Borussia Dortmund’s streamlined attacking game requires everyone to join the attack when necessary but the defensive end is equally as important.  Klopp’s system requires his players to run a lot in both directions.  What makes Schmelzer so outstanding was the fact that he appeared to always be in two places at once.  In possession, Schmelzer played almost as a wing forward, combining with his midfielders and attackers in the opponent’s final third and out of it, almost seamlessly, he was found making a last ditch tackle in his own half or covering for his center backs.  Schmelzer for example was vital in stopping players like Farfan and Gekas while also adding equally in attack. He completed 61% of his 361 tackles and made 1301 passes and a total of 101 crosses, highlighting just how complete his game as been. His performances rightfully earned his first start for Germany’s this March in the friendly against Australia.

If one concern was to be pointed out it might be an overemphasis on the offensive side to the lad’s game, which worked well when the whole team was pressing and the opponent was not in control but different circumstances could well test that.  Also, when Sahin missed the final four matches of the season due to injury, the club sorely missed his stellar distribution from midfield, which spilled over into the performances of his teammates.  Now, while Schmelzer remained solid in these matches, it did diminish the team’s game somewhat and allowed the opponent to encroach their half.  So Marcel, enjoy your summer at the beach with Jeff Spicoli and the rest of the Ridgemont Highgang.  When you return to Dortmund, get in touch with new teammate Ilkay Gündogan and start working on your game some more in order to make it higher up next year’s list.

Jason | Two Hundred Percent

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Cristian Nyari

Cristian is a football writer and analyst living in New York City, fascinated with the history and study of the beautiful game and all it entails. Follow Cristian on twitter @Cnyari

14 Comments

  1. Good one, Niklas. Yes we did promote Mr. Chandler long before any American fans had even heard of him. LOL….I guess we our opinion-shapers. Actually, the first to contact Chandler about the possibility of his playing on the USMNT was former 1. FC Nurnberg player and US international Tony Sanneh.

    Thanks to everyone’s contributions and comments on the Bundesliga Fanatic Top 25. Obviously it’s a subjective poll, and hopefully a lot of fun for everyone to ponder and second-guess. We welcome your comments and opinions !

  2. Schieber’s goal against Leverkusen is the one I’ll most remember from this season (and not in a good way) – to say he’s robust would be like saying BP sometimes makes a mess. He has certainly impressed.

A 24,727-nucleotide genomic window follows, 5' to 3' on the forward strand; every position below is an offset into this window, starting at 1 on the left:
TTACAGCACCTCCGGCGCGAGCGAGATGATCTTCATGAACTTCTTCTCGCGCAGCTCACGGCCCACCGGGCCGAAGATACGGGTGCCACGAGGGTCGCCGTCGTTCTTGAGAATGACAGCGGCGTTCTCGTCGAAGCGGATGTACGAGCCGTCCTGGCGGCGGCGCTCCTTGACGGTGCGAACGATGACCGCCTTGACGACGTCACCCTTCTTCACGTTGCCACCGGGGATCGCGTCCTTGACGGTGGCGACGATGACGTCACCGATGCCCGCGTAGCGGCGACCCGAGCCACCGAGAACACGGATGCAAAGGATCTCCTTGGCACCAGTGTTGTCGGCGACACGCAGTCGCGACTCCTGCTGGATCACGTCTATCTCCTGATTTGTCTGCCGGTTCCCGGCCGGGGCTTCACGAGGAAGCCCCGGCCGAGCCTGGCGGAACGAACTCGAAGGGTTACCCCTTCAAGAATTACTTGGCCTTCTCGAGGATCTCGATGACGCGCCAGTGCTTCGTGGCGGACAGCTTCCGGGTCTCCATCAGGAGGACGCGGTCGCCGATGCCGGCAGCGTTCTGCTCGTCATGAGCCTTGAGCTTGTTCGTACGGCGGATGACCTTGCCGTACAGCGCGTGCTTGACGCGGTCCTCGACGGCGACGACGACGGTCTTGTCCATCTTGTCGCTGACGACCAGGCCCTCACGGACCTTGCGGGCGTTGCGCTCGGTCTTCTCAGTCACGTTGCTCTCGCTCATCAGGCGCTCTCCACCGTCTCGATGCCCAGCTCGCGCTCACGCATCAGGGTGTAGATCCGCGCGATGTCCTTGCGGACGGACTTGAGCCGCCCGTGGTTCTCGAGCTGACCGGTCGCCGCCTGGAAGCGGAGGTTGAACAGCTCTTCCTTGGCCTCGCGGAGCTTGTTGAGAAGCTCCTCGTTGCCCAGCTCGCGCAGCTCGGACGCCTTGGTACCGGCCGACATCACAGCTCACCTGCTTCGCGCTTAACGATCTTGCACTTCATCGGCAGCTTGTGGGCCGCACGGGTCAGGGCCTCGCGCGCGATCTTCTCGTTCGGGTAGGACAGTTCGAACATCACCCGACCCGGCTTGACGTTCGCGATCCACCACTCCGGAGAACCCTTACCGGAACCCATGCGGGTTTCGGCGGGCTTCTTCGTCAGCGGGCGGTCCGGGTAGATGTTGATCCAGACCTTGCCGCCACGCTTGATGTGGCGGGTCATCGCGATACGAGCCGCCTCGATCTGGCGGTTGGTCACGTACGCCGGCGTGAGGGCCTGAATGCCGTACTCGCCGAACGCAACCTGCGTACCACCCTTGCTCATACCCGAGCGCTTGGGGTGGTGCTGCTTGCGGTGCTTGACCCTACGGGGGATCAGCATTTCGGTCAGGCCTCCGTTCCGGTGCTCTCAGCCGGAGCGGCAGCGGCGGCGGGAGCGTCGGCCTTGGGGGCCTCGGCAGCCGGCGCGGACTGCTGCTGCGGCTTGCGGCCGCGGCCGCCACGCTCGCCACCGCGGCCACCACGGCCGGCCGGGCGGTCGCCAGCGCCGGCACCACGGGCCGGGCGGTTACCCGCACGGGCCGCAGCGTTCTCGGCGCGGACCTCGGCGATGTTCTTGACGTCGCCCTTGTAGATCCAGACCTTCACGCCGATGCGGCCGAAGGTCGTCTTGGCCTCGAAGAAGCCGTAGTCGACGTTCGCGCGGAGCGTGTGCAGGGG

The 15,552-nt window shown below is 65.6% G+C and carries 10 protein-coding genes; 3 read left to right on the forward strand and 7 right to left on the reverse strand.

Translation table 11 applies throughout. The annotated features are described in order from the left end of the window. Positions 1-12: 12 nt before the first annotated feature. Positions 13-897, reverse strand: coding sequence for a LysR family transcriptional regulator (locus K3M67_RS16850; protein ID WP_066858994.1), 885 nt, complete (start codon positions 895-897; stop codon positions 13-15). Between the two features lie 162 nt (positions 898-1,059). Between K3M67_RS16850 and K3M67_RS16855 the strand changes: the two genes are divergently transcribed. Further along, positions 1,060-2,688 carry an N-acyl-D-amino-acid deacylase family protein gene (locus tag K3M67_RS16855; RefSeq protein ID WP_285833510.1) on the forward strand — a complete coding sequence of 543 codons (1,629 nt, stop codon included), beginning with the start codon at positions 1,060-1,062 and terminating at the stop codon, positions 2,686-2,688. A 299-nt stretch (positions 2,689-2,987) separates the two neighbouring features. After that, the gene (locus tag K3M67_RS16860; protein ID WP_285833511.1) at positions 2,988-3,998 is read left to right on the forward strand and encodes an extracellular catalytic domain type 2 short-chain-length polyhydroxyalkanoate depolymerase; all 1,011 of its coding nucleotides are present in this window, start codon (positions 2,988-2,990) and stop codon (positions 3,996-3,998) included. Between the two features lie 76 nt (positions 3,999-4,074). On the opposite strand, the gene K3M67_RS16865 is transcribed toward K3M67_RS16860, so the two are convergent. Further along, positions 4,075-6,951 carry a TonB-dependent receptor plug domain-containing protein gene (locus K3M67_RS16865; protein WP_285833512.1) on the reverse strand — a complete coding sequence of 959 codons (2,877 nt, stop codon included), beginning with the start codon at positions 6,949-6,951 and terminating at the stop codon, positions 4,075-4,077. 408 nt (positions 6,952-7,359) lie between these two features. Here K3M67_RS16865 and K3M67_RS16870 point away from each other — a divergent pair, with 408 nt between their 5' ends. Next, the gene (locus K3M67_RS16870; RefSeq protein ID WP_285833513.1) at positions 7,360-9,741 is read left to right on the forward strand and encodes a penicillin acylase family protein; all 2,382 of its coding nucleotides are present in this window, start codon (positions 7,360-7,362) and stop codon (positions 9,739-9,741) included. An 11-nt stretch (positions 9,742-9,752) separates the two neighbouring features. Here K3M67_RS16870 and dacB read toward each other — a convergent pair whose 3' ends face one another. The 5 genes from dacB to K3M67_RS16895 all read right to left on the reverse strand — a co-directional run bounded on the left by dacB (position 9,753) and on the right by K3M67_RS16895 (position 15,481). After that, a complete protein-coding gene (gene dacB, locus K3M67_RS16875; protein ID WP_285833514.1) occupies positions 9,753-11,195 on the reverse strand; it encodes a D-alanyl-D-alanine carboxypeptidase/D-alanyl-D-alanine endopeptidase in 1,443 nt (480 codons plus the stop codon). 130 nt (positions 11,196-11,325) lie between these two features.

Hard to argue with the order so far, guys, without seeing who else is on this list. So far, I think you’ve done well (I’m especially happy about the Fuchs call – he was dynamite). Can’t wait to see the next installment.

  3. Interesting question. I would be wary of putting too much expectations on young players like Subotic and Schmelzer. These are players who need to be allowed to grow and in order to do that they need to be allowed to make mistakes and accustom themselves to the testier waters of the Champions League.

    I remember how many people were hyping up Marcel Schafer following his performances in the season Wolfsburg won the championship. He turned out to be a huge bust the following season in Europe and has continued on a downward spiral.

    Schmelzer and Subotic are both talented players and in the former’s case, most of his expertise comes from his tireless running. He is almost like a Dani Alves-lite, no diving edition, on the left flank. There are numerous aspects of his game that he could well develop but to be honest, those will come with time and experience. It would be irrational to expect him to burn up Europe this following season or make the left-back spot in the national team his own, although that is more likely.

    Subotic is the more interesting prospect as I feel he could be a fantastic center-back if he is paired with the right player; i.e, a ball playing center-back. He is still very young but shows great poise and decision making for his age.

  4. I think that it will be an entirely new challenge for them. But, these two guys have done exceptionally well when they played against the best players in the Bundesliga. I don’t know if the two of them will come through with flying colors in their first Champions League season with the BVB, but I am certain about them putting in a decent performance.

  5. It looks like there are quite a lot of young German players starting to blossom…there seems to be some real depth. I’m looking forward to following their adventures a bit more closely next season. The likes of Schmelzer in particular will surely only profit from Champions League football…is he in the frame for the national team?

    How do you guys think that Subotic and Schmelzer will do in the Champions League next season?

  6. Was watching replays of Freiburg last night and saw that Scheiber goal from back in January (I think). It was a thunderbolt the Freiburg keeper could do little but flop at. Good lad–hope he keeps it up next season.